SPCA New Zealand

Auckland woman sentenced for starving four pets

22 November 2016
Auckland woman sentenced for starving four pets

An Auckland woman has been sentenced by North Shore District Court for starving her two pet dogs and leaving them living in their own waste.

The two dogs, a Samoyed and a Siberian husky, were found by an SPCA Auckland Inspector in September 2015 in defendant Ms. Pamela De Vere’s garage without food or water. The dogs had no outside access and as a result had been forced to live amongst their own waste. The dog’s coats were unkempt and smelled strongly of urine. The pair were also malnourished and dehydrated, their long fur hiding prominent back, rib and hip bones.

Two cats, (now named Henry and Pebbles), were also discovered at the property in a cage with no food or water. Their bedding was piles of layered newspaper that was never cleaned out or replaced. The stench from urine and excrement was overwhelming. It is believed that the cats rarely, if ever, spent time out of the cage.

The dogs and cats were seized by an SPCA inspector and assessed by a vet. The dogs weighed around eight kilograms when seized by the SPCA, and for dogs of their size should have weighed between 16-23 kilograms. The Sibererian husky (now called Blu Eyes) and the Samoyed (now named Selena) were brought back to full health by SPCA Auckland and rehomed.

This is the second time Ms. De Vere has been discovered ill-treating animals. A search warrant was carried out by an SPCA Auckland Inspector in 2012, who found two dogs in a malnourished condition. The dogs were temporarily seized and brought back to full health by the SPCA. Ms. De Vere was educated on proper animal care and the dogs were returned, conditional on regular weight checks at her local vet.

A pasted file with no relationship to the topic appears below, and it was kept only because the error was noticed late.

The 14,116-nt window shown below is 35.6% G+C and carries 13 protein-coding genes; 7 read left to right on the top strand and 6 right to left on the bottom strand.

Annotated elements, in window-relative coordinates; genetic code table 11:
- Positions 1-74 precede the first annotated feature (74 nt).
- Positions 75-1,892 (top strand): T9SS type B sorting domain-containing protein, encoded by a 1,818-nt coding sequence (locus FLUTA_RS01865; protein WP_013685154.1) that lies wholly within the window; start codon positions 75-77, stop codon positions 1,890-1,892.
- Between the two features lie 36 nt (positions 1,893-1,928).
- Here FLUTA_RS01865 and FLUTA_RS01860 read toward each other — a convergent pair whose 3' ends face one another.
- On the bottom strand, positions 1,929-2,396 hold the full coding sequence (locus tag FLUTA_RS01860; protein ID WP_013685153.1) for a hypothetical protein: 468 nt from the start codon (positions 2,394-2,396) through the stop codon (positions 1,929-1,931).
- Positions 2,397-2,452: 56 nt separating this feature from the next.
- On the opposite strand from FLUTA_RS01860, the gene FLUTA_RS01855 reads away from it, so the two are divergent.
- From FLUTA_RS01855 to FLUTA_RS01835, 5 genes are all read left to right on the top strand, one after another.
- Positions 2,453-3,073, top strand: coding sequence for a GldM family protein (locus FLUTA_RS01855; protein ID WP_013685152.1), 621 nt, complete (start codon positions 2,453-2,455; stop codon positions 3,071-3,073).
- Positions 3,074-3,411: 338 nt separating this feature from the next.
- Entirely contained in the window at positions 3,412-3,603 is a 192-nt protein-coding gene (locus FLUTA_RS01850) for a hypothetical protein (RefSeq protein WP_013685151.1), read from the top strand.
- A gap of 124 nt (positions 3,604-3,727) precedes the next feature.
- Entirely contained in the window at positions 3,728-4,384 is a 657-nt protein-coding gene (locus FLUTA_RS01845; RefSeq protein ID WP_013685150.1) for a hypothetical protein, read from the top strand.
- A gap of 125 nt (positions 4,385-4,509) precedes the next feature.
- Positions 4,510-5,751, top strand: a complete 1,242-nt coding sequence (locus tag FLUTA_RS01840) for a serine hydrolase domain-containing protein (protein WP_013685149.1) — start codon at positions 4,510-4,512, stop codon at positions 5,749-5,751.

Shortly after the return of the dogs Ms. De Vere informed the SPCA that one of the dogs had been rehomed and the other had passed away and she no longer owned any animals. This proved to be untrue after the SPCA discovered one of the original dogs, as well as a new dog, in her care when carrying out a routine follow up visit to determine whether Ms. De Vere was properly caring for the animals. The SPCA proactively checks in with all animal owners who have been re-educated on the proper care of animals.

Ms. De Vere was sentenced to a five-year disqualification from owning animals. The judge took into account the fact that Ms. De Vere has already been without any animals for two years since the offending, meaning she has been disqualified for three years. The SPCA sought an eight-year disqualification.

SPCA Auckland CEO Andrea Midgen would have liked to see a longer disqualification period handed down.

Ms. Midgen says the organisation will try to educate animal owners in the first instance, as it’s one of the most effective ways of ensuring animals are well cared for long-term.

“Taking animals off owners is sometimes necessary to remove an animal from immediate harm, but it doesn’t necessarily teach the owner how to better care for animals in future, and therefore doesn’t stop the cycle of neglect,” says Ms Midgen.

“When education fails and animal owners continue to offend, the SPCA will seek criminal charges. Ignorance is one thing, blatant disregard for a living creature’s health and wellbeing is another, and one that demands legal consequences.

“Ultimately this case has a really great outcome in that all four animals are happy, healthy and have wonderful forever homes.

“However, in a case like this with such serious long-term neglect, we would have liked to see a longer disqualification period handed down by the courts. We believe that taking action through the court is essential to ensuring animal offenders can’t hurt animals again – and being disqualified from owning animals is key in this.”

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